Mollet, H.F., Cliff, G., Pratt, H.L., Jr. & Stevens, J.D. 2000. Reproductive biology of the female shortfin mako Isurus oxyrinchus Rafinesque 1810, with comments on the embryonic development of lamnoids. Fishery Bulletin 98(2): 299-318.
Oikawa, S. & T. Kanda. 1997. Some features of the gills of a megamouth shark and a shortfin mako, with reference to metabolic activity. Pp. 93-104 in Yano, K., J.F. Morissey, Y. Tabumoto & K. Nakaya. (Eds). 1997. Biology of the Megamouth Shark. Tokai University Press, Tokyo, Japan. 201 pp.
Pepperell, J. 2010. Fishes of the Open Ocean a Natural History & Illustrated Guide. Sydney : University of New South Wales Press Ltd 266 pp.
Rafinesque, C.S. 1810. Caratteri di alcuni Nouvi Generi e Nouve Specie di Animali e Piante della Sicilia con varie Osservazioni sopra i Medesimi. Palermo 105 pp. 20 pls.
Randall, J.E., Allen, G.R. & Steene, R. 1990. Fishes of the Great Barrier Reef and Coral Sea. Bathurst : Crawford House Press 507 pp. figs.
Randall, J.E., Allen, G.R. & Steene, R. 1997. Fishes of the Great Barrier Reef and Coral Sea. Bathurst : Crawford House Press 557 pp. figs.
Russell, B.C. & W. Houston. 1989. Offshore fishes of the Arafura Sea. The Beagle 6(1): 69-84.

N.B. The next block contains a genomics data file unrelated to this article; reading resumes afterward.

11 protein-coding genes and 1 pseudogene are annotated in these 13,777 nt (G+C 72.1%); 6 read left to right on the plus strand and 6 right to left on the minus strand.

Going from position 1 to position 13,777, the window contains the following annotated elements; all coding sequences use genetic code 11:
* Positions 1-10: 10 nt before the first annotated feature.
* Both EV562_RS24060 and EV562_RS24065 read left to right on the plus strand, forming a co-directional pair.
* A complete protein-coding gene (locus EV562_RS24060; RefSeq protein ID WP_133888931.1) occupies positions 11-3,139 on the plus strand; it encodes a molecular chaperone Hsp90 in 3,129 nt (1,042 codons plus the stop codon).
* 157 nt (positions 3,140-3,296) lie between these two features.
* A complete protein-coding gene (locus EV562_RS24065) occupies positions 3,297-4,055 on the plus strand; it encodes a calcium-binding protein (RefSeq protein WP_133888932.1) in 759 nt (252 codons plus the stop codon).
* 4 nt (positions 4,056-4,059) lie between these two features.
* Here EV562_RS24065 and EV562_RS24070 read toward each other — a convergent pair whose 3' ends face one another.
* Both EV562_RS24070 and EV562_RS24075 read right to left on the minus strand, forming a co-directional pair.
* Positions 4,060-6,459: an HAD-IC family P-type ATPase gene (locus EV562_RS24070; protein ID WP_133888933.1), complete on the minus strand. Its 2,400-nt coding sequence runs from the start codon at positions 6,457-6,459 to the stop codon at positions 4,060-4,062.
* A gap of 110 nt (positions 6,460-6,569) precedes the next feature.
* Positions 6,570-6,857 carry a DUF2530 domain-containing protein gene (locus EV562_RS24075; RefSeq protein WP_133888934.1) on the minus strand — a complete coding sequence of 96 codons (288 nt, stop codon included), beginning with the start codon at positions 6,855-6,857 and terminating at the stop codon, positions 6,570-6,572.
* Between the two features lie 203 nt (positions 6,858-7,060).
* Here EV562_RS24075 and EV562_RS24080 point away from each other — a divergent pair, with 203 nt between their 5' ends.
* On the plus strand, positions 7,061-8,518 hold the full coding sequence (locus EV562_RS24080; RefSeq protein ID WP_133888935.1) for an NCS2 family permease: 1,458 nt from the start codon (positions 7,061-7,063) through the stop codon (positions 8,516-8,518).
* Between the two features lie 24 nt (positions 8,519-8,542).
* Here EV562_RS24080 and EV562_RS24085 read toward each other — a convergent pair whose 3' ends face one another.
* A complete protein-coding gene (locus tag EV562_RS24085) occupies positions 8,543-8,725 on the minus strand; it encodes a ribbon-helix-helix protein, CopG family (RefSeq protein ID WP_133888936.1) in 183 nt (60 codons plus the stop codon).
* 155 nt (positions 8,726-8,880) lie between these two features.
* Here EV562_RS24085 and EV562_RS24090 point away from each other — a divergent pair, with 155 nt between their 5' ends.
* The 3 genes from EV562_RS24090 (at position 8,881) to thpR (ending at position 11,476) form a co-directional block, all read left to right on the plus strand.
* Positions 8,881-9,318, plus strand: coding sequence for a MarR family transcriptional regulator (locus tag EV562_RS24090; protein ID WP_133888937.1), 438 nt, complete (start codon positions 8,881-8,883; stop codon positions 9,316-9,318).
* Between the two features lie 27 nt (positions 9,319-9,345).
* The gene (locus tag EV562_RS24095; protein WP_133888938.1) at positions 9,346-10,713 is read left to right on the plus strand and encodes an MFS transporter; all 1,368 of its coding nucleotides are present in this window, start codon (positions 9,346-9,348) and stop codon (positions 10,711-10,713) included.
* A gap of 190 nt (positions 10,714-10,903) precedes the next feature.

Schrey, A. & Heist, E. 2003. Microsatellite analysis of population structure in the shortfin mako (Isurus oxyrinchus). Canadian Journal of Fisheries and Aquatic Science 60: 670-675.
Sepulveda, C.A., Kohin, S., Chan, C., Vetter, R. & Graham, J.B. 2004. Movement patterns, depth preferences, and stomach temperatures of free-swimming juvenile mako sharks, Isurus oxyrinchus, in the Southern California Bight. Marine Biology 145(1): 191-199.
Stead, D.G. 1963. Sharks and Rays of Australian Seas. Sydney : Angus & Robertson 211 pp. 63 figs.
Stevens, J.D. 1983. Observations on reproduction in the shortfin mako Isurus oxyrinchus. Copeia 1983(1): 126-130.
Stevens, J.D. 1984. Biological observations on sharks caught by sports fishermen off New South Wales. Australian Journal of Marine and Freshwater Research 35: 573-590.
Stevens, J.D. 1994. Family Lamnidae. pp. 141-143 figs 112-114 in Gomon, M.F., Glover, C.J.M. & Kuiter, R.H. (eds). The Fishes of Australia's South Coast. Adelaide : State Printer 992 pp. 810 figs.
White, W. 2008. Shark Families Heterodontidae to Pristiophoridae. pp. 32-100 in Gomon. M.F., Bray, D.J. & Kuiter, R.H (eds). Fishes of Australia's Southern Coast. Sydney : Reed New Holland 928 pp.
White, W.T., Last, P.R., Stevens, J.D., Yearsley, G.K., Fahmi & Dharmadi. 2006. Economically Important Sharks and Rays of Indonesia. Australian Centre for International Agricultural Research, Canberra, Australia.
Whitley, G.P. 1940. The Fishes of Australia. Part 1. The sharks, rays, devil-fish, and other primitive fishes of Australia and New Zealand. Sydney : Roy. Zool. Soc. N.S.W. 280 pp. 303 figs.